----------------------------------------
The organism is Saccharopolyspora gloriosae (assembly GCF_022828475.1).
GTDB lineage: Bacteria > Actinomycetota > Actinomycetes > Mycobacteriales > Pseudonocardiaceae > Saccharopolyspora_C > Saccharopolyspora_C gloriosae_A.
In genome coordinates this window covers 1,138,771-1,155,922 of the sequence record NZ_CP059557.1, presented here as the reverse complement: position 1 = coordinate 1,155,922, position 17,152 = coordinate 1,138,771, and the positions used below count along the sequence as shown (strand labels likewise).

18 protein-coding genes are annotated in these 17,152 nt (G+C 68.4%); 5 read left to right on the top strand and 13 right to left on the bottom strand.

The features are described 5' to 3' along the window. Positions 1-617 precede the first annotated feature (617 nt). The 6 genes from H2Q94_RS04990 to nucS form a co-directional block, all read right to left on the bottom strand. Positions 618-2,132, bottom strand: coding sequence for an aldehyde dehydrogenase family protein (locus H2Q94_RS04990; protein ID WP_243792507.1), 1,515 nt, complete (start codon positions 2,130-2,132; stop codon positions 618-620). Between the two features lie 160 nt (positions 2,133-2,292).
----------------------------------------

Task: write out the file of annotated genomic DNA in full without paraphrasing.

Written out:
The organism is Saccharopolyspora gloriosae (assembly GCF_022828475.1).
GTDB lineage: Bacteria > Actinomycetota > Actinomycetes > Mycobacteriales > Pseudonocardiaceae > Saccharopolyspora_C > Saccharopolyspora_C gloriosae_A.
In genome coordinates this window covers 1,138,771-1,155,922 of the sequence record NZ_CP059557.1, presented here as the reverse complement: position 1 = coordinate 1,155,922, position 17,152 = coordinate 1,138,771, and the positions used below count along the sequence as shown (strand labels likewise).

18 protein-coding genes are annotated in these 17,152 nt (G+C 68.4%); 5 read left to right on the top strand and 13 right to left on the bottom strand.

The features are described 5' to 3' along the window. Positions 1-617 precede the first annotated feature (617 nt). The 6 genes from H2Q94_RS04990 to nucS form a co-directional block, all read right to left on the bottom strand. Positions 618-2,132, bottom strand: coding sequence for an aldehyde dehydrogenase family protein (locus H2Q94_RS04990; protein ID WP_243792507.1), 1,515 nt, complete (start codon positions 2,130-2,132; stop codon positions 618-620). Between the two features lie 160 nt (positions 2,133-2,292).